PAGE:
Nathan is a film critic and aspiring author with a true passion for the film industry who hopes his writings will help launch his career.
Ever since Gran Torino, Clint Eastwood has been delivering films that showcased his more personal self. As I see it, Gran Torino was the "death" of his macho persona and now he's using his films to show his personal side, each film peeling back a layer and revealing something more.
The film follows an aged former rodeo rider who is tasked to go to Mexico and retrieve his boss's son then bring him back home. The way back proves a challenge though as the boy's mother refuses to let go of her "property". She sends goons out to stop them and even reports the boy kidnapped to the police all in an attempt to thwart the rescue.
I love the heart and emotion that Clint pours into his films. You can tell that these stories are ones he cares about, ones he connects with, and ones he communicates through. There's a heartbreaking moment when the boy says "you used to be macho but now you're nothing" to which Clint replies "I used to be a lot of things but I'm not anymore". If that's not a statement about himself, I don't know what is. The man's 91 and still going, but it's obvious how each film is like another piece of advice your grandpa gives you before he moves on.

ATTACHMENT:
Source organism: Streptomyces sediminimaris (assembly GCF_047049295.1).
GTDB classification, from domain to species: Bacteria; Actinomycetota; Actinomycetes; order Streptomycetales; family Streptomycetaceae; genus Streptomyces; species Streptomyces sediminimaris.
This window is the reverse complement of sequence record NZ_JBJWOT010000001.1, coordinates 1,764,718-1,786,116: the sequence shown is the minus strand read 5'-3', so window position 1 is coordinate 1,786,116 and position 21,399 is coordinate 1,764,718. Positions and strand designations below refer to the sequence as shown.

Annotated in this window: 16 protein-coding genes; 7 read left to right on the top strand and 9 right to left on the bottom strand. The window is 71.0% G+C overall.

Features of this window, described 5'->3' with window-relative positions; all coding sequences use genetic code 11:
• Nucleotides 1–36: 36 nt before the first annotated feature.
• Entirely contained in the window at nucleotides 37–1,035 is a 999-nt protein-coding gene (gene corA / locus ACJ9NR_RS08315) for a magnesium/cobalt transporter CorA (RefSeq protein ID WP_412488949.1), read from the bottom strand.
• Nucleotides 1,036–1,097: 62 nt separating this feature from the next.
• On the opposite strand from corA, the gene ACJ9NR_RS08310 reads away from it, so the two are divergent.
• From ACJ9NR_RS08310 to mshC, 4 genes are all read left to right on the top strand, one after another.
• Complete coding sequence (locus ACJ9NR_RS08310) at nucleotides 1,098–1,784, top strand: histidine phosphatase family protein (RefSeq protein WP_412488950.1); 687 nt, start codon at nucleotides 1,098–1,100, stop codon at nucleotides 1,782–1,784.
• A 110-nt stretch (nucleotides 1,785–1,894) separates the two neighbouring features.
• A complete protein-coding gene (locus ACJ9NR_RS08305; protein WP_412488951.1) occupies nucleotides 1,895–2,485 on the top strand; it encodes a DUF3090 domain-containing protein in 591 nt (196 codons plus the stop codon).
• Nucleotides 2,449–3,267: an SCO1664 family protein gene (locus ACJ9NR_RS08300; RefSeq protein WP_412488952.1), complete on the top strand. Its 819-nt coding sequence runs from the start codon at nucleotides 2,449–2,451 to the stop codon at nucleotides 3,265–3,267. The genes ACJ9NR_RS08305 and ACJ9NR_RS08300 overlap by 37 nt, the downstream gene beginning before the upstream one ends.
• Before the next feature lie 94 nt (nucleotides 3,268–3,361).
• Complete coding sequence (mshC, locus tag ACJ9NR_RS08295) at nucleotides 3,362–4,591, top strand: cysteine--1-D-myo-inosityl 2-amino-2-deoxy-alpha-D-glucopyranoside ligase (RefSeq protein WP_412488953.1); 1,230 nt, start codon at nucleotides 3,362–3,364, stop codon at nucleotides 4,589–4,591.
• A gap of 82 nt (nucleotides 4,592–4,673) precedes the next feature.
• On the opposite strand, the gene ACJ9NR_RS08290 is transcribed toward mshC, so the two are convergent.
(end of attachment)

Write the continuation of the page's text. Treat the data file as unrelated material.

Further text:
Cry Macho has some great humor and some intense moments and there's not one thing wrong with it despite what some critics might say. Clint made this film for himself just as much as he made it for you. Enjoy it and soak it in. He's trying to speak to you. Listen.
Eduardo Minett performed wonderfully as the young boy being rescued, bringing believability to his role. He was a great choice to pair with Clint, both of them rough around the edges and learning from one another.
While I know this is a shorter than usual review, I can't recommend this film enough. I'm giving it a 4 out of 4 with a hefty applause for Clint and a life well-lived.
© 2021 Nathan Jasper